Christensen's earlier work has received the highest praise from the film historian Kevin Brownlow; his debut, the spy drama The Mysterious X (1913), is described as "technically an astonishing piece of work." In particular, Brownlow draws our attention to Christensen's "obsession with light" and chiaroscuro effects, which he says "were far ahead of practically anyone else at the time." His "remarkably sophisticated" editing is also applauded. Brief, but very atmospheric, tinted sequences from this film and his next, Night Of Revenge (1915), were shown in Brownlow's and David Gill's documentary series, Cinema Europe: The Other Hollywood, though neither to my knowledge has been publicly shown in its entirety in England, at least in recent years. Most of his Hollywood films (1925-30) are now feared 'lost'.

Häxan, though, is usually regarded as this director's masterwork, and we videophiles are indeed fortunate to have this full length restored version, resplendent in orig-inal colour tints. But, Redemption's tacked-on romantic piano music doesn't do justice to frequent, often jarring, variations in visual rhythm and mood.

The director sets out to present a cinematic "lecture" showing the relationship between mediaeval superstition and so-called satanic possession, and modern (1920s) medically diagnosed examples of hysteria. If the lecturer's wooden pointer highlighting details from occult drawings now has an antique charm, the dramatic reconstructions of satanic rituals and witch trials (sometimes fetishistic) retain the power to delight and disturb, juxtaposing gleeful irreverence with an austere poignancy - the many powerful close-ups of judgemental and anguished faces pre-echo Dreyer's Passion. Exquisitely lit and feverishly inventive. (Chris Blackford)

The Golem (1920)

Dir. Paul Wegener, with Paul Wegener, Albert Steinrück, Lyda Salmonova (Screamtime Video SCR5004, 69 mins, Black & White)

German film director Paul Wegener first established a reputation as an actor with renowned theatre director Max Reinhardt. By April 1916, Wegener was calling for film to escape the formal influence of theatre and the novel. And yet, Reinhardt's chiaroscuro lighting effects proved to be an important influence on Wegener and other emerging directors of German Expressionist cinema - ideal for their obsession with the darker regions of the human psyche and events supernatural and mythical.

Wegener's first version of The Golem (1914) is lost, but his second (1920) remains one of the highlights of German silent cinema, boasting a first-rate technical crew including set design by Hans Poelzig and Kurt Richter, photographer Karl Freund (later The Last Laugh, and Metropolis) and special effects wizard Carl Boese.

Set in the Prague ghetto of 1580 where, legend has it, Rabbi Loew fashions a giant clay creature called the Golem (played by Wegener) to protect the Jews from Rudolph II, tyrannical emperor of Hungary, Germany and Bohemia, The Golem is an odd mix of fairy tale, monster movie and religious myth.

A simple tale enlivened by atmospheric studio sets, it's the visual style that impresses most; the quirky stone houses with their pointed roofs, packed into narrow streets; the aberrant Gothic of Loew's curvilinear lab, where a blazing magic circle and smoke-breathing demon are among arresting special effects. Michael Murphy's pedestrian piano/synth music is an irritant, leaving one to imagine the further delights that an orchestral score by Carl Davis or James Bernard would have brought. (Chris Blackford)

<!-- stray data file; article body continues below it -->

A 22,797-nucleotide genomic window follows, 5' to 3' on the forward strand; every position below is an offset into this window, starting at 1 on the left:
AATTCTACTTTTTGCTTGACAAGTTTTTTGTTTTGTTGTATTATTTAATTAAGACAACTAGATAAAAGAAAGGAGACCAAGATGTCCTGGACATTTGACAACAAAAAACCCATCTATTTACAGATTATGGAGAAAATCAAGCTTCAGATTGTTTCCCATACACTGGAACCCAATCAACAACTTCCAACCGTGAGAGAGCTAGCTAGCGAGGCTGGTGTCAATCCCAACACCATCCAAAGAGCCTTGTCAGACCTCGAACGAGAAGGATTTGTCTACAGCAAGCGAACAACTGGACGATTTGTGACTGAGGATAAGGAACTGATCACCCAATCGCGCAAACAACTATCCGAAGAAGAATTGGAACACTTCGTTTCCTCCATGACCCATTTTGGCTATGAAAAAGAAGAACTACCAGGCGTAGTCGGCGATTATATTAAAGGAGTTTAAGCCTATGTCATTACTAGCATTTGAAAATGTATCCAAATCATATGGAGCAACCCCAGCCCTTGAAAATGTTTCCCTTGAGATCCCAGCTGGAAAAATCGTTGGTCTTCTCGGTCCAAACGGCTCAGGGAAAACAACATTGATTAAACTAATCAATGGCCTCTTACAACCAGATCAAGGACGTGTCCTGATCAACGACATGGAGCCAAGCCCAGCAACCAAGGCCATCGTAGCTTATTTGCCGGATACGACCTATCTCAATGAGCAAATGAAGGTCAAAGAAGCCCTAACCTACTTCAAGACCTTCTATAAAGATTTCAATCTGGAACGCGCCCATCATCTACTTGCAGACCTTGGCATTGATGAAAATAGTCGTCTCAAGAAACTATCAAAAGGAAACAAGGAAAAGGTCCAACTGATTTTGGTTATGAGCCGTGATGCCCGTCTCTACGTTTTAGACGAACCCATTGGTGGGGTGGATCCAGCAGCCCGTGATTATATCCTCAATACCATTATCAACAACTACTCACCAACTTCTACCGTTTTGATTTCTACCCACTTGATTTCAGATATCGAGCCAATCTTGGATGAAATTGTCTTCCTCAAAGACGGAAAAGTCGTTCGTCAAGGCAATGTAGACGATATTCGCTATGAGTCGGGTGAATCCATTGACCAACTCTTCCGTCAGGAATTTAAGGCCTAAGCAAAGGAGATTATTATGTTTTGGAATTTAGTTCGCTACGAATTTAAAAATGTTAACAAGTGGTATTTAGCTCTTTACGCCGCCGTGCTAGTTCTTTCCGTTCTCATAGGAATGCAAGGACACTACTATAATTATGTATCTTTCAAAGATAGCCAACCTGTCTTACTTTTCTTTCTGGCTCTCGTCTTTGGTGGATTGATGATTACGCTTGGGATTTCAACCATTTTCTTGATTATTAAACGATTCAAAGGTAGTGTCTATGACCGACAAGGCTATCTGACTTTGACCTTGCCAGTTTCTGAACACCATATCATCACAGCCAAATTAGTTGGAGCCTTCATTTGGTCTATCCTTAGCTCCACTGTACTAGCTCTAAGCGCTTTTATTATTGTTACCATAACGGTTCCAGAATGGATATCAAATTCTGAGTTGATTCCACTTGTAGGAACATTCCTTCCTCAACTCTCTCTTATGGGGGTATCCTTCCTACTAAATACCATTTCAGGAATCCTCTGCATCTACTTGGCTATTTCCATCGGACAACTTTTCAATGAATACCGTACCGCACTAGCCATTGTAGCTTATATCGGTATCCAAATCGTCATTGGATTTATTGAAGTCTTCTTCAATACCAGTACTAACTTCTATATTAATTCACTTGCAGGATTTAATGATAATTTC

From The Pole To The Equator (1986)

Dir. Yervant Gianikian and Angela Ricci Lucchi (Connoisseur/Academy Video CAV 051, 99 mins, Tinted)

From The Pole To The Equator by directors Yervant Gianikian and Angela Ricci Lucchi is a contemporary silent exploration documentary, consisting of footage from the archives of pioneering Italian film-maker Luca Comerio (1874-1940). Their methodology of re-editing and recontextualising existing footage is the filmic equivalent of plunderphonic sound art. Much emphasis is placed on the use of different film speeds; in this case, varying degrees of slow-motion. As Maya Deren says in her essay 'Cinematography: The Creative Use Of Reality', slow-motion "can be a statement of either ideal ease or nagging frustration, a kind of loving meditation on a movement or a solemnity which adds ritual weight to an action; or it can bring into reality that dramatic image of anguished helplessness. . ."

Her comments seem particularly relevant to From The Pole To The Equator, where Comerio's footage of military parades and missionary schools in Africa and India has been re-presented as part of a skilfully assembled critique of colonial power. But there's also the impression of a "loving meditation" on village life and the charming innocence of children. Yet, sequences of big game hunting make disturbing viewing; the sight of an Antarctic polar bear being shot from a few yards certainly emphasizes the point about "anguished helplessness". A highly expressive use of colour tints, toning and damaged film stock make for a texturally rich, sometimes exotic visual experience, while an effective, understated electronic score by Ullrich and Anderson heightens the atmosphere. (Chris Blackford)

South (1919)

Dir. Frank Hurley (BFI Video Publishing BFIV054, 80 mins, Black & White/Tinted)

South provides us with valuable docum-entary footage of British explorer Sir Ernest Shackleton's heroic but unsuccessful attempt to cross Antarctica in 1914-16. Despite the outbreak of the First World War, the British government gave the expedition the go-ahead. In due course the film would come to symbolise "British pluck, self-sacrifice and indomitable courage"; yet, it was an Australian photographer and film-maker, Frank Hurley (1885-1962), who recorded the memorable visual account of the voyage.

Hurley's footage covers a wide range of activities and encounters, from lighthearted dog feeding and grooming, to the film's central haunting images of the beleaguered ship Endurance slowly succumbing to the pressure of mounting ice. Here, in particular, Hurley's cinematography conveys the magnitude and terrifying beauty of a polar landscape, and the fragility of human lives trapped within it.

Sadly, the film-maker was not part of Shackleton's heroic five-man crew who sailed 800 miles in an open boat to obtain help from the South Georgia whaling station. Meanwhile, marooned on Elephant Island, Hurley seized the opportunity to film the indigenous penguins, sea elephants and seals, turning the latter stages of South into an engaging wildlife documentary. NFTVA's tinted restoration and reconstruction job are superb, and Neil Brand's piano score and accompaniment, if a tad too busy at times, introduce tension and heroic sentiment in appropriate measure. (Chris Blackford)